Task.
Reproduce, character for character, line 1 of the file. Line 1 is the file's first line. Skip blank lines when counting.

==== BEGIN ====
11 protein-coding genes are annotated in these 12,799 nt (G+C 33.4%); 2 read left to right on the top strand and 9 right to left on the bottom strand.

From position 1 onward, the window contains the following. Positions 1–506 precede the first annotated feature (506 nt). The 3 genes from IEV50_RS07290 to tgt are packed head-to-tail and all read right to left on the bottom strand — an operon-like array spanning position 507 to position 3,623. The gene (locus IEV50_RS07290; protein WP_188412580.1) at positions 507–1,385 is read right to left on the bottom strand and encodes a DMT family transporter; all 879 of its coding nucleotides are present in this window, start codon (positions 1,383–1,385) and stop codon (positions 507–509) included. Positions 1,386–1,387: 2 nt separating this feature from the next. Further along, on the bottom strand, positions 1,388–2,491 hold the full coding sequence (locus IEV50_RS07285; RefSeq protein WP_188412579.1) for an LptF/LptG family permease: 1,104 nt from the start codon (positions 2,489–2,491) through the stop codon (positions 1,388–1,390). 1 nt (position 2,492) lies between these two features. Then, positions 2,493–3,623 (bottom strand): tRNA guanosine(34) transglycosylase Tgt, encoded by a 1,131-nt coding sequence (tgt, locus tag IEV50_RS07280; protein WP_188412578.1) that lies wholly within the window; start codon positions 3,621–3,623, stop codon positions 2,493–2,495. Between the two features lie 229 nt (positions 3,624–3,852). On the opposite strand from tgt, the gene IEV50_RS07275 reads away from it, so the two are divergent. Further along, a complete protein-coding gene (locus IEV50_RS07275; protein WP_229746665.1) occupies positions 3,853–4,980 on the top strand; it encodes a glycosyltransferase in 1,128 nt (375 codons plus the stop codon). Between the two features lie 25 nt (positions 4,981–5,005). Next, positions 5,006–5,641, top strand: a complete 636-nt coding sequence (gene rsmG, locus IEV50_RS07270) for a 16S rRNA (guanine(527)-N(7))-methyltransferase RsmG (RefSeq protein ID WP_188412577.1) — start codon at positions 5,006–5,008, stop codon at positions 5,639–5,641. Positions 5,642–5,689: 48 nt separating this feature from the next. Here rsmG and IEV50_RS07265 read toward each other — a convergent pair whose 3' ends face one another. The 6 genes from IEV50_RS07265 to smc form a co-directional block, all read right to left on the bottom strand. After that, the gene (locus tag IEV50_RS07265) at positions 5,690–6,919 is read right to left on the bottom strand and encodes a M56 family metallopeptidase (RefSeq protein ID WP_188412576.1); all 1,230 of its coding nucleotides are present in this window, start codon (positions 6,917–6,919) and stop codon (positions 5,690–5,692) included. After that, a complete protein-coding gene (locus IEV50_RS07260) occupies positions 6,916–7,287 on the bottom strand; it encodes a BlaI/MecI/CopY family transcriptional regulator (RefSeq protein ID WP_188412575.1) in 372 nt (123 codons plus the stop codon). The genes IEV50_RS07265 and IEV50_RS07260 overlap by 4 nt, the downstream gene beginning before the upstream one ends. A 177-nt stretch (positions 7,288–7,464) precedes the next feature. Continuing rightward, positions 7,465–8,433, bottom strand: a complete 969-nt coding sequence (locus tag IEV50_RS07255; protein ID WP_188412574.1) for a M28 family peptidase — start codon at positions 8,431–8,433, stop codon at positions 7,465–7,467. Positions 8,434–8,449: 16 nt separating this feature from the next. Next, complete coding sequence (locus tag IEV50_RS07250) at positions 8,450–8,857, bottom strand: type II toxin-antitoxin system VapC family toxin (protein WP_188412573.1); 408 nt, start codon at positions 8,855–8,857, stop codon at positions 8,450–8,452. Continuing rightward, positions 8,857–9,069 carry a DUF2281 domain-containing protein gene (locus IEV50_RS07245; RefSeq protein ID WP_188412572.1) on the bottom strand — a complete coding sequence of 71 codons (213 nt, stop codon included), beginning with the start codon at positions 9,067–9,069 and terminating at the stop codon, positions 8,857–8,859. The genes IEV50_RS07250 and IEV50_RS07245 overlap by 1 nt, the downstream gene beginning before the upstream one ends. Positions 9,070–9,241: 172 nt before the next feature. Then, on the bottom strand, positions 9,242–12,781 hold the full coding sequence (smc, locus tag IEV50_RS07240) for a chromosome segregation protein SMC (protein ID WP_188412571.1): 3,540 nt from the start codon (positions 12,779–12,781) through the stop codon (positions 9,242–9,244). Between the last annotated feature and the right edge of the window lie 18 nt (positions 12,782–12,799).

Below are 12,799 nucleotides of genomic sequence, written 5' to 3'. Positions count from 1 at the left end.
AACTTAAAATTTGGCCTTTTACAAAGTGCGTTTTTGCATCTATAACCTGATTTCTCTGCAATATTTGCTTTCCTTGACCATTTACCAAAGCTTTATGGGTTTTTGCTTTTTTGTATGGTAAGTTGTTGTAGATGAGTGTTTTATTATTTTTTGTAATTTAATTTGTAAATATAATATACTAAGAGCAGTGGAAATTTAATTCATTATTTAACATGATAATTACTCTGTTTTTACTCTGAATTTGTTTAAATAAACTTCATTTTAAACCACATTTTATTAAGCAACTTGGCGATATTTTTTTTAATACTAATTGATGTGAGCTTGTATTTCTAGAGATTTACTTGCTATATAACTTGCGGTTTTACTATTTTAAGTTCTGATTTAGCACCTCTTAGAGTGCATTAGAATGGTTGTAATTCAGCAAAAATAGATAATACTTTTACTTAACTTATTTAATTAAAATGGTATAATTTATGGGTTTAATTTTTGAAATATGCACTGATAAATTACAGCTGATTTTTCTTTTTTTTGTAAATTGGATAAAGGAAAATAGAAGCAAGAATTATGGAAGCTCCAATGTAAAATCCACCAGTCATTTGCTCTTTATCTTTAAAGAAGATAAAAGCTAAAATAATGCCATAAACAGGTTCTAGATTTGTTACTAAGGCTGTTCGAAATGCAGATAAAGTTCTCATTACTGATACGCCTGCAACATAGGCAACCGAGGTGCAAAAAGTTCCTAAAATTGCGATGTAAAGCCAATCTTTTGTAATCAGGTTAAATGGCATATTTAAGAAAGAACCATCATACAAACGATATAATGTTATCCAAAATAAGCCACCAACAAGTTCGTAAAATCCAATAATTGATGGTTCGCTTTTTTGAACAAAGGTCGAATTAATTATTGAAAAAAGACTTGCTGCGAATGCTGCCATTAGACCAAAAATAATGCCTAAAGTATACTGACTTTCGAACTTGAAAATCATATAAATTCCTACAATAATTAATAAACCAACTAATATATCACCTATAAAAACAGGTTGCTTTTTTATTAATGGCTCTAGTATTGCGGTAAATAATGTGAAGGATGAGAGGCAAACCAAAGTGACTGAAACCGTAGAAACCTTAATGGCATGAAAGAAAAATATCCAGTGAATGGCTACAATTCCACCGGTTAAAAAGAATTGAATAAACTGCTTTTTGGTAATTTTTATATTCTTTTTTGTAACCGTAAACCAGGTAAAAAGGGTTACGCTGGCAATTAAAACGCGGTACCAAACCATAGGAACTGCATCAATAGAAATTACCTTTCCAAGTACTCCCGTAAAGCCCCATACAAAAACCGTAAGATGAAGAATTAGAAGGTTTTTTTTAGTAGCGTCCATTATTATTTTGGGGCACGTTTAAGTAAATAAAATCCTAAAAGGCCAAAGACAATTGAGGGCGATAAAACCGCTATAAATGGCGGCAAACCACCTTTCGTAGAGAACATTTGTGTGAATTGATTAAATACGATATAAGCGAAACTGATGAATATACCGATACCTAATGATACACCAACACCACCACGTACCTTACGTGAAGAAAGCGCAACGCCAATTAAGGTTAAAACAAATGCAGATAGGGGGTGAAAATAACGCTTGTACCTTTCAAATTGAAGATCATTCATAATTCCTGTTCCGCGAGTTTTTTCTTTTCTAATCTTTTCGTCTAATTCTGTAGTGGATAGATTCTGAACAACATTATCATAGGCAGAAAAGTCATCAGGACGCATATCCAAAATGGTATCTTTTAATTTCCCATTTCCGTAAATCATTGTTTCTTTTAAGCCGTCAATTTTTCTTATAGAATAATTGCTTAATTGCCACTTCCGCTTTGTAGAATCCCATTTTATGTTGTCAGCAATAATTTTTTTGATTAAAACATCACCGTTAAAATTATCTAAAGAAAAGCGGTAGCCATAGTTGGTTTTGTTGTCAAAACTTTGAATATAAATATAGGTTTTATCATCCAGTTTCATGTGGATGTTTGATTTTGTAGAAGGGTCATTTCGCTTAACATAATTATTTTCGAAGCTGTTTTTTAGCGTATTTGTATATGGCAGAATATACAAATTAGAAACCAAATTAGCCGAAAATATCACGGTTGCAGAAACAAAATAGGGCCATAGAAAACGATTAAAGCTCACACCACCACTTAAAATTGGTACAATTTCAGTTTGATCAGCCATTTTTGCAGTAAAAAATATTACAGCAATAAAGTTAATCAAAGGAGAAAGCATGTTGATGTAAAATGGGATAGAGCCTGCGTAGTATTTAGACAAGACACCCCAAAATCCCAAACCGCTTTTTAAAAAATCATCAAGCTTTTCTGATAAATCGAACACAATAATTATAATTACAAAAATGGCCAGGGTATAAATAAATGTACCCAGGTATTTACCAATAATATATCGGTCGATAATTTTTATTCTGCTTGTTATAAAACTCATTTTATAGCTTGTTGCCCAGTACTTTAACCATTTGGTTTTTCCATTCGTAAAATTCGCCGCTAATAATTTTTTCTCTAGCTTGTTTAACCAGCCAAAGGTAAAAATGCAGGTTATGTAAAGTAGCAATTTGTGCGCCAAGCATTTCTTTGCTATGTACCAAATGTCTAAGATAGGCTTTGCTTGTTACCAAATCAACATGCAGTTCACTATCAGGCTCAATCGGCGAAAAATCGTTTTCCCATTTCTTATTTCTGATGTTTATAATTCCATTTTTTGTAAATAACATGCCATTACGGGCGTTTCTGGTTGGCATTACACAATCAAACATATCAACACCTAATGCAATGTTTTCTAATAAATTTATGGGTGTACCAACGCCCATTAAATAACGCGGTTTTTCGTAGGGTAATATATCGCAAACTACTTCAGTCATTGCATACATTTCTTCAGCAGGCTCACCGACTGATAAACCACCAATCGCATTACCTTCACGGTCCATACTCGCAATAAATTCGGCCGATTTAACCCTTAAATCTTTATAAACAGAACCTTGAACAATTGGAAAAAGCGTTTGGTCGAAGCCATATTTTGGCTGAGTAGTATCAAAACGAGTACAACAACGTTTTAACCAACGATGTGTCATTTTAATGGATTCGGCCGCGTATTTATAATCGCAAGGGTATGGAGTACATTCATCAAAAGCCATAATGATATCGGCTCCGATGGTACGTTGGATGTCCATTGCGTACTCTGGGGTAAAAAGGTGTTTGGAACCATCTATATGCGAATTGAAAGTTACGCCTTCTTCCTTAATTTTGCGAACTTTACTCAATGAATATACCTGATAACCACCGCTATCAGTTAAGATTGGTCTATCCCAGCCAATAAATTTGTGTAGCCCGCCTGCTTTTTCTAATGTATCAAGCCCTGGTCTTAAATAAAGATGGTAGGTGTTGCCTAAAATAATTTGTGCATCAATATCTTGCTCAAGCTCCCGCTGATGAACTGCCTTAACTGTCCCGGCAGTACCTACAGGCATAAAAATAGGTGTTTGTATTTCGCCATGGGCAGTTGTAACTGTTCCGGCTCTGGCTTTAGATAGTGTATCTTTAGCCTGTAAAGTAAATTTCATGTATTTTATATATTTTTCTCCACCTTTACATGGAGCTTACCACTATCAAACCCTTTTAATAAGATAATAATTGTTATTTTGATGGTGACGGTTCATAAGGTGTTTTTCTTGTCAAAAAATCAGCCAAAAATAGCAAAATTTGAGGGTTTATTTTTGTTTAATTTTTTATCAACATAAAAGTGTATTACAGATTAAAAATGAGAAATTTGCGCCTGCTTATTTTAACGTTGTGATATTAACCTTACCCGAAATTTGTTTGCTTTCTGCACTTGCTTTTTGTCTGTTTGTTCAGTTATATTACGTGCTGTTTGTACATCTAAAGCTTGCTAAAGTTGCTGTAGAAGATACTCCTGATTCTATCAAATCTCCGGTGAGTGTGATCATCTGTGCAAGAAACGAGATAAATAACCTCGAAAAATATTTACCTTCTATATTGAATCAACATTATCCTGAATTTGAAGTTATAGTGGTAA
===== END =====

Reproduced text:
11 protein-coding genes are annotated in these 12,799 nt (G+C 33.4%); 2 read left to right on the top strand and 9 right to left on the bottom strand.